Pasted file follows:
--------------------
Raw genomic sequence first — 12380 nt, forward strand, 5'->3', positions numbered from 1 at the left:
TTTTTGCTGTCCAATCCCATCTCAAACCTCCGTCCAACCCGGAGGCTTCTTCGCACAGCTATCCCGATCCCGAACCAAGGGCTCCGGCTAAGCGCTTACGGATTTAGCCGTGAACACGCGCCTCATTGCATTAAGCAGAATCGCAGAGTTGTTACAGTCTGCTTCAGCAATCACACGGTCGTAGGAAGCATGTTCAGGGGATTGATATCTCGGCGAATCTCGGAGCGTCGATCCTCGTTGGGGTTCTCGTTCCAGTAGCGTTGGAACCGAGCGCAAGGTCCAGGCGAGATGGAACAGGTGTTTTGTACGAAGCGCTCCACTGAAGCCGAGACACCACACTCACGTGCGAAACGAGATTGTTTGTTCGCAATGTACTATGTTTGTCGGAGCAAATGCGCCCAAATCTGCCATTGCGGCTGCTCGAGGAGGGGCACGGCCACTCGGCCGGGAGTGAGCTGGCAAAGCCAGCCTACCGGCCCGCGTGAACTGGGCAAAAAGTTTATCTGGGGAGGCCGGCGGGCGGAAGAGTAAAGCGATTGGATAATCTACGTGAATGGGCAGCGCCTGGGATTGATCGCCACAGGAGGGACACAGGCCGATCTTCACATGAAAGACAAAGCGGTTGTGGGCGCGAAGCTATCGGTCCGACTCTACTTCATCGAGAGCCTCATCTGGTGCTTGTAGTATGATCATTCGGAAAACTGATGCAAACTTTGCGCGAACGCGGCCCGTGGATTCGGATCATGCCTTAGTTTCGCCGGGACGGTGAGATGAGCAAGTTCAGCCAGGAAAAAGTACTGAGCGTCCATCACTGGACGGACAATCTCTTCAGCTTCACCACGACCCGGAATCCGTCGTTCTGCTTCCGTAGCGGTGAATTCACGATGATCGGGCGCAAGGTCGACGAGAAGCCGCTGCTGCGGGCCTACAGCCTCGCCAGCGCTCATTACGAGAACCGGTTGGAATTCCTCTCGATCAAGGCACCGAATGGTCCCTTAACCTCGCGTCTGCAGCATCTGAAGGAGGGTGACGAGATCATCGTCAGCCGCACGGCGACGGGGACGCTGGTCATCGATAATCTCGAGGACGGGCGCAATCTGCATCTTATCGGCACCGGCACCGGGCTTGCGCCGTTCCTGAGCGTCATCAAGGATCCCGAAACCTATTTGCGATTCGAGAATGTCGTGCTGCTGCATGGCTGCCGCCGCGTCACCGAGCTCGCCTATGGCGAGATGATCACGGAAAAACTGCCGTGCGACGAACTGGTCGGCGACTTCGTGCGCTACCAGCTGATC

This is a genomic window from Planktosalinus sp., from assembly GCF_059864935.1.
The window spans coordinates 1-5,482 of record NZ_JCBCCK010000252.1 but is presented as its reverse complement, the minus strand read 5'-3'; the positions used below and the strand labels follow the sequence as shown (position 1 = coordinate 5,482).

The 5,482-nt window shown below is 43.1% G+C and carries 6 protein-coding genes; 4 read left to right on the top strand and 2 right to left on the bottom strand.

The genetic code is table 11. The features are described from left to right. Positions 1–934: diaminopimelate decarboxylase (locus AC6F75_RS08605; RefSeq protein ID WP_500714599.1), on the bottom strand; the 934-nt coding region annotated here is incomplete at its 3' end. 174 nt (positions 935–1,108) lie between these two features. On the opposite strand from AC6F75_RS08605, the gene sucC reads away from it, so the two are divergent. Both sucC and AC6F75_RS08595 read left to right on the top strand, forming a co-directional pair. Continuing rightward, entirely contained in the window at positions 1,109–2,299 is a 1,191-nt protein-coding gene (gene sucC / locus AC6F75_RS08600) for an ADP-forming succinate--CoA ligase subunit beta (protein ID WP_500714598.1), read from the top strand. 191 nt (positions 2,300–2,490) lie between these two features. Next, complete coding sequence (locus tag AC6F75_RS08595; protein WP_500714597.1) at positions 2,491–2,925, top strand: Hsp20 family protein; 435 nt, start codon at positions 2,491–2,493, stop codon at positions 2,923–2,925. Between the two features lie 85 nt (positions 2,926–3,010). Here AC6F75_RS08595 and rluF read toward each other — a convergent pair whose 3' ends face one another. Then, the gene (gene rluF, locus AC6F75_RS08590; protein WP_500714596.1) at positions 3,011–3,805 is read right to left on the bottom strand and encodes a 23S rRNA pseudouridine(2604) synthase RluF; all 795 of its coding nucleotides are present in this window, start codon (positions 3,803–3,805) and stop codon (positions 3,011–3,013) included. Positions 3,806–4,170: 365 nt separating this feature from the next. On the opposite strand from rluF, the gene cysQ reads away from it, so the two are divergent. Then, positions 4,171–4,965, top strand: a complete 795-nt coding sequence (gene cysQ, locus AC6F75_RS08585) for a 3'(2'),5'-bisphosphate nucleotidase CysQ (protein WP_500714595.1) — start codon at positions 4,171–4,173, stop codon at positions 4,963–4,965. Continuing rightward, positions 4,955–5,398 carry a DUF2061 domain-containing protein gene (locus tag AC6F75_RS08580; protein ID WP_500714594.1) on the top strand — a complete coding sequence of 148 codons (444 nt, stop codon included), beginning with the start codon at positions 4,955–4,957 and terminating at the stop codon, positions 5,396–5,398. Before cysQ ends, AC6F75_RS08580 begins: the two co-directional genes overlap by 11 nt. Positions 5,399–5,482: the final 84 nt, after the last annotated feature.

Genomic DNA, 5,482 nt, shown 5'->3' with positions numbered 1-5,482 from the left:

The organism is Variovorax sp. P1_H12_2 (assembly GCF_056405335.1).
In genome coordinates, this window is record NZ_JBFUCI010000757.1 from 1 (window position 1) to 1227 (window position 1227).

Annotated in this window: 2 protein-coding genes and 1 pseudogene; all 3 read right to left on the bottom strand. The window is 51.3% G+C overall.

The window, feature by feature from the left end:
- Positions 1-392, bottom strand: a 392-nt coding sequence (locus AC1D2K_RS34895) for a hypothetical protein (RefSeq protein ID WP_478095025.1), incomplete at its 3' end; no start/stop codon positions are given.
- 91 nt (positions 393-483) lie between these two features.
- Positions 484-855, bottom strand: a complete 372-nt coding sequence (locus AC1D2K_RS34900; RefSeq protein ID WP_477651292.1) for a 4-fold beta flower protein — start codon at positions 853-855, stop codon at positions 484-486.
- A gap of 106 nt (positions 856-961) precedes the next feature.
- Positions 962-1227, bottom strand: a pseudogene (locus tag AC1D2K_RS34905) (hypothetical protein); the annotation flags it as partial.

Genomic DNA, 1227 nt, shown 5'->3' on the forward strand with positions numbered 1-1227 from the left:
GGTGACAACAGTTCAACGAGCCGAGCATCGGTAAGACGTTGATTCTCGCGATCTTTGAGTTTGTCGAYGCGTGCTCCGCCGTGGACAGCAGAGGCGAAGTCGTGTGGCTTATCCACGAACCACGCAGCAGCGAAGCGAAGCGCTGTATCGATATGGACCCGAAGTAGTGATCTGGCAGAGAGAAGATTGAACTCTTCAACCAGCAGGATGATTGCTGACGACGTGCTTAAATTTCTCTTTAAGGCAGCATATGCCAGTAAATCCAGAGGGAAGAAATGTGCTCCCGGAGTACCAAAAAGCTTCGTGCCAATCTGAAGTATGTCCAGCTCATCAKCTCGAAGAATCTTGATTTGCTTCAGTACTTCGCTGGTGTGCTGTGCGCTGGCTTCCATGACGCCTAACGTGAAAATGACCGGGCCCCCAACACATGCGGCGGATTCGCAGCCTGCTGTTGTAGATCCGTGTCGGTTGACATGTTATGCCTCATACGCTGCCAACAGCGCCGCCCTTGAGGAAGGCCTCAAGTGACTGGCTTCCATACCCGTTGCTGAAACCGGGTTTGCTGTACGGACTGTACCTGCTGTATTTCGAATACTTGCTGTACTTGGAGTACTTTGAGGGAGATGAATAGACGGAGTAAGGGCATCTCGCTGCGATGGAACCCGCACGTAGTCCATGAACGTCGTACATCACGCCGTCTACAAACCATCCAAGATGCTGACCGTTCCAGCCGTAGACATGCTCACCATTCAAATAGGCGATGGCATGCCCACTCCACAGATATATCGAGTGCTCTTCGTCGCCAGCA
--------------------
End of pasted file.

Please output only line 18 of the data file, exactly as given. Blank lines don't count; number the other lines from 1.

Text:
GGTGACAACAGTTCAACGAGCCGAGCATCGGTAAGACGTTGATTCTCGCGATCTTTGAGTTTGTCGAYGCGTGCTCCGCCGTGGACAGCAGAGGCGAAGTCGTGTGGCTTATCCACGAACCACGCAGCAGCGAAGCGAAGCGCTGTATCGATATGGACCCGAAGTAGTGATCTGGCAGAGAGAAGATTGAACTCTTCAACCAGCAGGATGATTGCTGACGACGTGCTTAAATTTCTCTTTAAGGCAGCATATGCCAGTAAATCCAGAGGGAAGAAATGTGCTCCCGGAGTACCAAAAAGCTTCGTGCCAATCTGAAGTATGTCCAGCTCATCAKCTCGAAGAATCTTGATTTGCTTCAGTACTTCGCTGGTGTGCTGTGCGCTGGCTTCCATGACGCCTAACGTGAAAATGACCGGGCCCCCAACACATGCGGCGGATTCGCAGCCTGCTGTTGTAGATCCGTGTCGGTTGACATGTTATGCCTCATACGCTGCCAACAGCGCCGCCCTTGAGGAAGGCCTCAAGTGACTGGCTTCCATACCCGTTGCTGAAACCGGGTTTGCTGTACGGACTGTACCTGCTGTATTTCGAATACTTGCTGTACTTGGAGTACTTTGAGGGAGATGAATAGACGGAGTAAGGGCATCTCGCTGCGATGGAACCCGCACGTAGTCCATGAACGTCGTACATCACGCCGTCTACAAACCATCCAAGATGCTGACCGTTCCAGCCGTAGACATGCTCACCATTCAAATAGGCGATGGCATGCCCACTCCACAGATATATCGAGTGCTCTTCGTCGCCAGCA